In more recent years this misconstrued theology has continued with a not uncommon view that – because the planet is only our temporary, highly flawed home – stewardship for creation ought to be of little concern or consequence to us as Christians who believe that this life is just an imperfect preparation for the divine afterlife.

When Jorge Mario Bergoglio was elected Pope in March 2013 he became the first pope in history to carry the name Francis. He later admitted that he chose the name because to do so was to take on one of the greatest challenges imaginable – to try and follow in the footsteps of St Francis of Assisi. In his encyclical, Laudato Si, Francis very deliberately seeks to overturn the perception that our planet is to be subdued. It’s in his opening words:

“LAUDATO SI’, mi’ Signore” – “Praise be to you, my Lord”. In the words of this beautiful canticle, Saint Francis of Assisi reminds us that our common home is like a sister with whom we share our life and a beautiful mother who opens her arms to embrace us. “Praise be to you, my Lord, through our Sister, Mother Earth, who sustains and governs us, and who produces various fruit with coloured flowers and herbs”.

2. This sister now cries out to us because of the harm we have inflicted on her by our irresponsible use and abuse of the goods with which God has endowed her. We have come to see ourselves as her lords and masters, entitled to plunder her at will. The violence present in our hearts, wounded by sin, is also reflected in the symptoms of sickness evident in the soil, in the water, in the air and in all forms of life. This is why the earth herself, burdened and laid waste, is among the most abandoned and maltreated of our poor; she “groans in travail” (Rom 8:22). We have forgotten that we ourselves are dust of the earth (cf. Gen 2:7); our very bodies are made up of her elements, we breathe her air and we receive life and refreshment from her waters.Pope Francis, Laudato Si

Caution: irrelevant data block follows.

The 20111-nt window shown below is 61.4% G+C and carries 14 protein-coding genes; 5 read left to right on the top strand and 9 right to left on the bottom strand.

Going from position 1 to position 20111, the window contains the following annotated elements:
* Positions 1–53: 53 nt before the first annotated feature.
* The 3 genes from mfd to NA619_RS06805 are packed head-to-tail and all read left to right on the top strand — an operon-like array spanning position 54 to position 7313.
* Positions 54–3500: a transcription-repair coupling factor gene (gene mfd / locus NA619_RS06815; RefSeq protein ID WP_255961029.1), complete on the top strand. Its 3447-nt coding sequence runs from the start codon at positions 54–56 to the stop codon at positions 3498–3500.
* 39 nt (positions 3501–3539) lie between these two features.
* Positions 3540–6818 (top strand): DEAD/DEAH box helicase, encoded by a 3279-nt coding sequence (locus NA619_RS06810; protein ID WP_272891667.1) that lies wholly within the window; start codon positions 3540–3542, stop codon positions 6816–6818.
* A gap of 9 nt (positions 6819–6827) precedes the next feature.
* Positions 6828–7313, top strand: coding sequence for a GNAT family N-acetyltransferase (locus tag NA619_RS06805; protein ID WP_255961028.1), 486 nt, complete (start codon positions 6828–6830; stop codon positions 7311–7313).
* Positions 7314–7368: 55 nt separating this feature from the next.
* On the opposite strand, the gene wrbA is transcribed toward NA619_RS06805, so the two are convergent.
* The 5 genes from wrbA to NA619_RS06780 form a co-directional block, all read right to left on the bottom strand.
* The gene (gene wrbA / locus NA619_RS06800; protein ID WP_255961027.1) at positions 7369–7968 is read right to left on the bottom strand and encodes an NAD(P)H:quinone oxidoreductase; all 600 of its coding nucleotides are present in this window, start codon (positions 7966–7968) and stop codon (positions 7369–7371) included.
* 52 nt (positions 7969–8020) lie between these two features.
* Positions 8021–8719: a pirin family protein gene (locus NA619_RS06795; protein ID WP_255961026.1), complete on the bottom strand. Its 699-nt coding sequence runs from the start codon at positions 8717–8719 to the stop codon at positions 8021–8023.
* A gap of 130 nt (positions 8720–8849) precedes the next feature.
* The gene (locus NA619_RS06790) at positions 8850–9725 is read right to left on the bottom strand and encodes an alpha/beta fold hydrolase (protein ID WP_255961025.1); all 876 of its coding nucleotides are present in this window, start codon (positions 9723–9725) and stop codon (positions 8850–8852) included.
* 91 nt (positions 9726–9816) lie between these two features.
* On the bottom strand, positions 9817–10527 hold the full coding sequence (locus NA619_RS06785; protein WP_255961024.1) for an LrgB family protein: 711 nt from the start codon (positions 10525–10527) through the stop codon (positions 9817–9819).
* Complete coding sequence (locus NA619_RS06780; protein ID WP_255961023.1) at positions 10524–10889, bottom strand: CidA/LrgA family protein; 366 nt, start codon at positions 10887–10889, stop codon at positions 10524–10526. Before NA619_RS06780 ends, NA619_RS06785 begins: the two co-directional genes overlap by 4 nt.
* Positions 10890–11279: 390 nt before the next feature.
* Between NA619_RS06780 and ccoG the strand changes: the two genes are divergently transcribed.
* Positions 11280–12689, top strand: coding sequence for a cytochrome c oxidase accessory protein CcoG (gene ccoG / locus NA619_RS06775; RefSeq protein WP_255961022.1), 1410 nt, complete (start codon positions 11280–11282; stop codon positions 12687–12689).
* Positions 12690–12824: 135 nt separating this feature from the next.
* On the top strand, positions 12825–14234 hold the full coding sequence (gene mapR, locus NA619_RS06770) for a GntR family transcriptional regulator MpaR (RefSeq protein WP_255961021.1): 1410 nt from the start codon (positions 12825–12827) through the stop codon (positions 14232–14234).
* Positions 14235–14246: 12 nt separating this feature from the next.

Also marking the feast day of St Francis of Assisi this week, Pope Francis has launched a quite remarkable and moving full length (1h 20m) documentary film called The letter – A Message for our Earth.

Directed and brilliantly shot by Emmy-winning director Nicolas Brown, The letter is the story of personal letters that Pope Francis wrote to climate activists from the Brazilian Amazon, India, Senegal and the US. Each character was invited to Rome for a private audience with the Pope during which they shared their personal story and that of their country, revealing new eye-opening perspectives on the state of our planet and the need to do to rebalance our relations with the earth.